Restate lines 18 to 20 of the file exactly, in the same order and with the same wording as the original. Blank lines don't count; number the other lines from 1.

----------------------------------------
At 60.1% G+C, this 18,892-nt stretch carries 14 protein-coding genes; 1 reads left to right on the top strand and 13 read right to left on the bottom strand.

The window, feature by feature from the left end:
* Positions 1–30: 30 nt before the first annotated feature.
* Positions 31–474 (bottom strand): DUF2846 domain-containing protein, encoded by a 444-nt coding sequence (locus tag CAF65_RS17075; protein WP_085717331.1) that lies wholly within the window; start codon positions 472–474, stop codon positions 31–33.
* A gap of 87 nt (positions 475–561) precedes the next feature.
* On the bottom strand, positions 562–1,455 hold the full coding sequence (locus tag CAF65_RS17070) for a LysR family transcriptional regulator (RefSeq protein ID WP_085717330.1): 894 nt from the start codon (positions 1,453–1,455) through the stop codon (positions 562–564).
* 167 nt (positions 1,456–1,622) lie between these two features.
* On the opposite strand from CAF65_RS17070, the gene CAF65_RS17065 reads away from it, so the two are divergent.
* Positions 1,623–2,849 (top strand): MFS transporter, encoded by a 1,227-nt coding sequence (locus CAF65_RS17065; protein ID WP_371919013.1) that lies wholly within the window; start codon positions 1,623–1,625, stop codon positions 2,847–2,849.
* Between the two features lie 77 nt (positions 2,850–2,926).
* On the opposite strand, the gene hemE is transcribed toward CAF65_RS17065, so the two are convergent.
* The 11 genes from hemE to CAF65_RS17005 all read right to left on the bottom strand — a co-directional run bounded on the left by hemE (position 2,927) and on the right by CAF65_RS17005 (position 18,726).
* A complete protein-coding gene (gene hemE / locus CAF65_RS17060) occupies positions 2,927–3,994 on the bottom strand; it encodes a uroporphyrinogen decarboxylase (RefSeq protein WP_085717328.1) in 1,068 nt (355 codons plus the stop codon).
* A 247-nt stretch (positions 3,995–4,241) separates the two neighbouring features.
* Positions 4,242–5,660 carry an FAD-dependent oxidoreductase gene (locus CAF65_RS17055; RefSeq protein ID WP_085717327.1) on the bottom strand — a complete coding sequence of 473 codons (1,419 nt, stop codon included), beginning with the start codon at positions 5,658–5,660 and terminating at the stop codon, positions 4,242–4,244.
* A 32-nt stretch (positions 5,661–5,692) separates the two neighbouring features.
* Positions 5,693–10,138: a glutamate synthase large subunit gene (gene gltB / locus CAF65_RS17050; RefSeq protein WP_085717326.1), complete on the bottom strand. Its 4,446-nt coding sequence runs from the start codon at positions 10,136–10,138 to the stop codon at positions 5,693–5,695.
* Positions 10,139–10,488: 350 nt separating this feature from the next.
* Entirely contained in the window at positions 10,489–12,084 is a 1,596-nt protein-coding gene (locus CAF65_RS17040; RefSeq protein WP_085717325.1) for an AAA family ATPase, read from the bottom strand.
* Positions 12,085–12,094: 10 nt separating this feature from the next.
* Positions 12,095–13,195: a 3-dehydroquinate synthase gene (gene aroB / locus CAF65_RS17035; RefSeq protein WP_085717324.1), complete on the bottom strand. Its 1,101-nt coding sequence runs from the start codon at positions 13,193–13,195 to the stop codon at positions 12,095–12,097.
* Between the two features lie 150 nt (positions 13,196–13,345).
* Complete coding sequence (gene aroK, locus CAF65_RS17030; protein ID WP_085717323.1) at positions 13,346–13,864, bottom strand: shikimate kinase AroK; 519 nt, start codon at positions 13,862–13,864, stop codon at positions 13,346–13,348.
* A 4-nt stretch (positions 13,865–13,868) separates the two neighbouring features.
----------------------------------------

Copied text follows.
* Positions 10,139–10,488: 350 nt separating this feature from the next.
* Entirely contained in the window at positions 10,489–12,084 is a 1,596-nt protein-coding gene (locus CAF65_RS17040; RefSeq protein WP_085717325.1) for an AAA family ATPase, read from the bottom strand.
* Positions 12,085–12,094: 10 nt separating this feature from the next.